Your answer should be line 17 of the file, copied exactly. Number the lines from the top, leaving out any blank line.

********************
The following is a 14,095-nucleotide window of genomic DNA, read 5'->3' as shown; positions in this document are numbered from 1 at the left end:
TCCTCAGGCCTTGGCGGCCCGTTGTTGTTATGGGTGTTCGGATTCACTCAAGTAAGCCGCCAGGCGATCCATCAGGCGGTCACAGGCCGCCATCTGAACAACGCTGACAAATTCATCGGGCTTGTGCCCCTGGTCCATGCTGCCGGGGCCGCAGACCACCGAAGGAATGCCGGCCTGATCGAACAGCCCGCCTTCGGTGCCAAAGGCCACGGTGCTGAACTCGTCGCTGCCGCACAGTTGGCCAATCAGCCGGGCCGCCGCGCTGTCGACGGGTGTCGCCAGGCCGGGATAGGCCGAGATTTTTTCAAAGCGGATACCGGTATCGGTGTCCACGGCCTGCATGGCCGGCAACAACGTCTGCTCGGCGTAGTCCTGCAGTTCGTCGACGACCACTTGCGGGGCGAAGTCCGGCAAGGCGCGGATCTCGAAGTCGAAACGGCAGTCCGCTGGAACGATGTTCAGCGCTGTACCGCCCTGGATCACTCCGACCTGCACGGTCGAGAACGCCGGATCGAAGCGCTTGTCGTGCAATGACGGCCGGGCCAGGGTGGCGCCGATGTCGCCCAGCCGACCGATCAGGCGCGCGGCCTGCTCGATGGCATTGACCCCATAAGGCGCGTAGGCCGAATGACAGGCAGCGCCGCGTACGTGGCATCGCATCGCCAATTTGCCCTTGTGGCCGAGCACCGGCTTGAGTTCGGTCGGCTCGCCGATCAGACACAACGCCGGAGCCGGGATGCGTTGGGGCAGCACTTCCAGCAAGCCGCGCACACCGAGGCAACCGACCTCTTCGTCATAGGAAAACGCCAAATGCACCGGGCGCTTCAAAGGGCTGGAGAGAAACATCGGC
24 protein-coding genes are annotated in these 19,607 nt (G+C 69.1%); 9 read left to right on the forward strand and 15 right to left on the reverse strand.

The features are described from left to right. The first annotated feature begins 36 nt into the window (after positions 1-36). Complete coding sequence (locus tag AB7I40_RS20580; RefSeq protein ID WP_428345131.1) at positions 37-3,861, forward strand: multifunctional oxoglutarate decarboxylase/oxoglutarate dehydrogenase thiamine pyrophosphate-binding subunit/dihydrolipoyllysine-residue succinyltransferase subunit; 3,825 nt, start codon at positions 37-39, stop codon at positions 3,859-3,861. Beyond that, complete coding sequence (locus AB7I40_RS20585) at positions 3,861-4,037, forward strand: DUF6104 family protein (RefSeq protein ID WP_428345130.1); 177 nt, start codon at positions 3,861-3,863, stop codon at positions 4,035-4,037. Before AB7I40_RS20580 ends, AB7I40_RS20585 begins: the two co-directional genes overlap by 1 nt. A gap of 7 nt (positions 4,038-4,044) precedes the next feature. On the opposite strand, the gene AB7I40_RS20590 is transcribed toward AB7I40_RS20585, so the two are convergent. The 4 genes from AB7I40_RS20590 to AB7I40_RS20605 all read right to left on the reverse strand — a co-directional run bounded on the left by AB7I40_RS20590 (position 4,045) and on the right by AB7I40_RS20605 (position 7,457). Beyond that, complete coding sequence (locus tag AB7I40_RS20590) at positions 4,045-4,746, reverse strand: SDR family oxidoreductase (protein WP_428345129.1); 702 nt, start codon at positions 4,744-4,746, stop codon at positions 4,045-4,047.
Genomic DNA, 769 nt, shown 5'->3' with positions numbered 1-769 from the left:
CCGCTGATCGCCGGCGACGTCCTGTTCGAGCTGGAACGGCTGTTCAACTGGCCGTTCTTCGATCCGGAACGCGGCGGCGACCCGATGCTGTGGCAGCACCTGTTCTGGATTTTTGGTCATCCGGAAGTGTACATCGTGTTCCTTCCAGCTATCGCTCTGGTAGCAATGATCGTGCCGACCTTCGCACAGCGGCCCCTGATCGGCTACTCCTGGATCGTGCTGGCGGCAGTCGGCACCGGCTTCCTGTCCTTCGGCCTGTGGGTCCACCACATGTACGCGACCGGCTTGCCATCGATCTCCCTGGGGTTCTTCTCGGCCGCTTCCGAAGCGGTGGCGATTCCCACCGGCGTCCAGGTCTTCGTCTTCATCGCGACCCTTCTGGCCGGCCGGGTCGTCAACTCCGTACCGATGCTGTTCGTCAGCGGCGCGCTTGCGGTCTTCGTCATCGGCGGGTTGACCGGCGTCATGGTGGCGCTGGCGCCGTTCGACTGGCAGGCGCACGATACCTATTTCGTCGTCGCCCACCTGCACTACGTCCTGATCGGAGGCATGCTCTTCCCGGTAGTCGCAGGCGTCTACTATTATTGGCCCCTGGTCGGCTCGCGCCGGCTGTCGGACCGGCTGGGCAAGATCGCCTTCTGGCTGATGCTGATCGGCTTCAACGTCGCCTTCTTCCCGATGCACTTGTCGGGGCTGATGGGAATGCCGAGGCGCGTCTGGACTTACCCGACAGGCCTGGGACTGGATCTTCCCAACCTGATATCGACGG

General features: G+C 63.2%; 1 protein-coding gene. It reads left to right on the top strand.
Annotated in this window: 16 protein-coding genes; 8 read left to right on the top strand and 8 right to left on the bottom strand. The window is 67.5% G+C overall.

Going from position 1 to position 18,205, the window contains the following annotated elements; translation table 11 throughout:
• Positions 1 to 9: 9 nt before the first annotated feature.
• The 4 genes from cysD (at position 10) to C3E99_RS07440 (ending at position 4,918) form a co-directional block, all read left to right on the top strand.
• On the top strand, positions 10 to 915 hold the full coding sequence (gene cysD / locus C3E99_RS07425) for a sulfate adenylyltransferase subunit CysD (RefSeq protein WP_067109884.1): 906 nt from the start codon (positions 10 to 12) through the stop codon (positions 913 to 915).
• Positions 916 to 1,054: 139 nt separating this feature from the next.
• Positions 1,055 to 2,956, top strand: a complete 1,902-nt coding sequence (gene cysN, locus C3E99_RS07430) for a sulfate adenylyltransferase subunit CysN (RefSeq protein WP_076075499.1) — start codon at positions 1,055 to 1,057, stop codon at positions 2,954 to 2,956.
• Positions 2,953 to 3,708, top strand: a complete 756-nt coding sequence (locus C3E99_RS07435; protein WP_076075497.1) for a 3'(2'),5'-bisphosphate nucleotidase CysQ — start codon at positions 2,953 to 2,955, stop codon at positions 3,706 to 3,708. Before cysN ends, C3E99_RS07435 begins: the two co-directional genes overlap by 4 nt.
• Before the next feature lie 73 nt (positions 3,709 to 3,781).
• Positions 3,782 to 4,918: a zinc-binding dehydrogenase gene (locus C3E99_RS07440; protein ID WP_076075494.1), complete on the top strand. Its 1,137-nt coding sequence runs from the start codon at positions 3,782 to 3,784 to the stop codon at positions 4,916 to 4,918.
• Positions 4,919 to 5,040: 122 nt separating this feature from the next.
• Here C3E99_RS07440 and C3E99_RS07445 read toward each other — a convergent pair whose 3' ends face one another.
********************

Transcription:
• Positions 3,782 to 4,918: a zinc-binding dehydrogenase gene (locus C3E99_RS07440; protein ID WP_076075494.1), complete on the top strand. Its 1,137-nt coding sequence runs from the start codon at positions 3,782 to 3,784 to the stop codon at positions 4,916 to 4,918.